Just What is a Virus? | Tomorrow's World

Just What Is a Virus?

Comment on this article

COVID-19 has made viruses front-page news on a daily basis, but how many of us understand what they actually are? Is a virus alive or not? How do viruses work? How do they fit into the scheme of God’s creation?

Although it is clear that the Almighty has not yet revealed to us every detail about His marvelous creation (cf. Proverbs 25:2), we can nevertheless understand a great deal about these microscopic menaces that have generated such gigantic news. While the details of their origin remain mysterious, their current role in our world is all too painfully clear. And yet, they may hint at something more.

Let’s take a closer look.

What Is a Virus?

Are viruses “alive”? It depends on how we define “life.” Viruses do not generally satisfy all of the criteria most biologists use to determine whether something is alive, though the point is debated in some quarters.

Bacteria—microscopic, one-celled organisms—clearly possess attributes associated with living things. For instance, they can fully metabolize food sources for energy, and they can reproduce themselves. Viruses, however, cannot fully accomplish either of these tasks and require the machinery of a host cell both to provide energy for their machinery to work and to build more viruses.

It is in accomplishing this second task—using our cells to reproduce themselves—that viruses become such a source of misery for us.

In one way, the success of viruses is a tribute to the ingenious design of life’s “operating system” and the power of the programming language represented by life’s genetic code. Just as human computer languages—say, C++ or Java—can be used to accomplish many different tasks, so too can the genetic code expressed in DNA and RNA molecules accomplish many purposes. (See “The Miracle of DNA” in our May-June 2013 issue for more details.) Much like their computer namesakes, viruses carry new bits of code that “reprogram” a cell to become a virus-making factory.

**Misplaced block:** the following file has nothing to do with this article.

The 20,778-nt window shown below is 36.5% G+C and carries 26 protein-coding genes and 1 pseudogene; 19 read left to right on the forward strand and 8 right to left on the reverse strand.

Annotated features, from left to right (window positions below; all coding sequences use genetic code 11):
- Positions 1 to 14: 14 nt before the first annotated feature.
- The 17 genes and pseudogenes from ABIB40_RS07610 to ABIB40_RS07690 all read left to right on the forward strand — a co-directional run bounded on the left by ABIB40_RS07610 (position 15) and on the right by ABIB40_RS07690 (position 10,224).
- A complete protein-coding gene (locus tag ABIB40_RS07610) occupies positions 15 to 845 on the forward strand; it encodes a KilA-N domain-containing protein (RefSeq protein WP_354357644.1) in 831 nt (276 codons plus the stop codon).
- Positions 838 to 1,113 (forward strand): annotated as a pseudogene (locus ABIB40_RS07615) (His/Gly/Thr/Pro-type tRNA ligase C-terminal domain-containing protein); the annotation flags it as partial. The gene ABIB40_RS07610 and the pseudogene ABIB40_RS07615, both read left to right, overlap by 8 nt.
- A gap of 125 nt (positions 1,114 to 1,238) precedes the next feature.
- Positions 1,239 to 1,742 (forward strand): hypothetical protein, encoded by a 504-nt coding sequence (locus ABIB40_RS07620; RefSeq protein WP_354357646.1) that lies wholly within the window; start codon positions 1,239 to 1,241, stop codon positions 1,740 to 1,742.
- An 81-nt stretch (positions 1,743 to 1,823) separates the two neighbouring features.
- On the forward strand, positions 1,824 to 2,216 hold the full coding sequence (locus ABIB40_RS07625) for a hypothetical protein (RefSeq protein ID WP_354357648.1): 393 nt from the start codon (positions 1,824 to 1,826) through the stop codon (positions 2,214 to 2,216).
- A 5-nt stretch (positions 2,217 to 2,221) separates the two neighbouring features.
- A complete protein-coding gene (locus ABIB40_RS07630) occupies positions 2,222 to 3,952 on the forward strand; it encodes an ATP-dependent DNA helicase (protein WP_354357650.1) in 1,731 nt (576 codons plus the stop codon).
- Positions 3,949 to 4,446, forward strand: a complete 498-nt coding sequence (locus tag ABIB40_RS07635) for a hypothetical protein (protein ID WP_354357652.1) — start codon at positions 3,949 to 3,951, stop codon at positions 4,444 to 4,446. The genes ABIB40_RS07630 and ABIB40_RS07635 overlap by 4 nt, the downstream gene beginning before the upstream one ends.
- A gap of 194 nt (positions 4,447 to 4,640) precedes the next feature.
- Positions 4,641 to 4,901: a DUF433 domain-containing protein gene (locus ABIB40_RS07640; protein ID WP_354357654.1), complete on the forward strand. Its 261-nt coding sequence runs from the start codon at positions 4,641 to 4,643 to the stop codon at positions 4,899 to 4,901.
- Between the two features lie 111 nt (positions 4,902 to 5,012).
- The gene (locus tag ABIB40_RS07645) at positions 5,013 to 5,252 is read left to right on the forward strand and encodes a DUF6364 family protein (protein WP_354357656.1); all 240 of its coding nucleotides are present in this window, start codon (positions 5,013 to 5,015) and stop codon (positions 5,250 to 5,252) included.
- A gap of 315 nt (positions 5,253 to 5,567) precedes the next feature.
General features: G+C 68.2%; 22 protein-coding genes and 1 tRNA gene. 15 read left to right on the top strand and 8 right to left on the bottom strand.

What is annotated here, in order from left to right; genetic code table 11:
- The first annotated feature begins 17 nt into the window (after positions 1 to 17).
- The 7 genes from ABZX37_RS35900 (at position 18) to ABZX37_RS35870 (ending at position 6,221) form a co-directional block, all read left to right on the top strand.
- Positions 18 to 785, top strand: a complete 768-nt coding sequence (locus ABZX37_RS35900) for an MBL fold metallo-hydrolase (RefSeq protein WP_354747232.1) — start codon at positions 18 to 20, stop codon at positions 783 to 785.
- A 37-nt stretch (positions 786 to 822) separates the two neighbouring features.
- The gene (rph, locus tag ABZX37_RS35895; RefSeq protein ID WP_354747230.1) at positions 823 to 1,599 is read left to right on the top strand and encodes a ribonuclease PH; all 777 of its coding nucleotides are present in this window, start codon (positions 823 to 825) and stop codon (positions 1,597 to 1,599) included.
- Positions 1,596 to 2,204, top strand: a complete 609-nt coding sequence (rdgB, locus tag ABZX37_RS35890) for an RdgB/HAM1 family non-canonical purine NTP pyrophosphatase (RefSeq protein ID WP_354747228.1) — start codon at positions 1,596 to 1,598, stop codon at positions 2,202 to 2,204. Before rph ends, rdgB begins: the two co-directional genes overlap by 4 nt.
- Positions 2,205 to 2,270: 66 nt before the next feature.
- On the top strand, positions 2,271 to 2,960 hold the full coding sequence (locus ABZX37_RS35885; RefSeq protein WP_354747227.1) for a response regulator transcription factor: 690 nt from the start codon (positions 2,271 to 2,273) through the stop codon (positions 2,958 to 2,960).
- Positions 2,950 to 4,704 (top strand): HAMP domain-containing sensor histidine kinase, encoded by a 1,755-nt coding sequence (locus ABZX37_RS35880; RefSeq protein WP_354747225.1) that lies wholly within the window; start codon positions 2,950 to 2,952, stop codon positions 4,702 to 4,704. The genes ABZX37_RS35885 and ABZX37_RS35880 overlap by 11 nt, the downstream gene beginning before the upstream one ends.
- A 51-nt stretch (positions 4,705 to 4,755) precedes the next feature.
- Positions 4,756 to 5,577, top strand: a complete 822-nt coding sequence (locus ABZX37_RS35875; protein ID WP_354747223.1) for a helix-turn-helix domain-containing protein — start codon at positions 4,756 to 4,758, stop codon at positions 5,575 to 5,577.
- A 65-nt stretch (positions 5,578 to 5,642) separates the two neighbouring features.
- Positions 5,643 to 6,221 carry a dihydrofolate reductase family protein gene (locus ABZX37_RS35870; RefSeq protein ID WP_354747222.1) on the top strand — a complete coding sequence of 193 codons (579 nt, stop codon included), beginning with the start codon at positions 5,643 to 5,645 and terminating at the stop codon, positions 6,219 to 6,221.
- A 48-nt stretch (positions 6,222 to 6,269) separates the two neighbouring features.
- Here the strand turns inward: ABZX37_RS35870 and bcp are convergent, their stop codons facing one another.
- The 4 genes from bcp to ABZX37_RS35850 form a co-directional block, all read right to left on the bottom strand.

The basic structure of most viruses is straightforward: a protein shell of some sort, called a capsid, and strands of DNA or RNA contained within the capsid. Though the structure may be straightforward, there is a vast amount of variety in the virus world. Some viruses are simple, like the coronavirus that causes COVID-19—its structure is simply a sphere surrounded by protein “spikes” that give the virus its name (corona is Latin for “crown”). The “spikes” attach to receptors on certain cells in our body, giving the virus access to the interior of those cells.

Viruses can also have a more complex structure. For example, bacteriophages—viruses that infect bacteria—could easily be mistaken for spiders on an alien planet, with spindly “legs” and a protein casing that looks like a stalk holding up a large “head.”

Regardless of the structure, the function of each virus is essentially the same: Gain access to the inner workings of the host cell and insert new programming to create more viruses.

That new programming tells the cell’s machinery to begin relentlessly creating copies of the virus—a process that often causes the cell to burst and release new copies of the virus, ready to infect additional cells. Before its death, one single cell can be used by some viruses to produce tens of thousands of new viruses.

Our immune systems are designed to combat these invaders by capturing and destroying the viruses directly, or by destroying the cells they have “commandeered.” (More information about our remarkable immune system can be read in our March-April 2018 article “The War Beneath Your Skin,” available online at TomorrowsWorld.org.) Yet, the battle between viruses and our immune systems can sometimes cause a lot of collateral damage, and, in some cases, the most harmful effects of an infection can come from the side effects of that battle.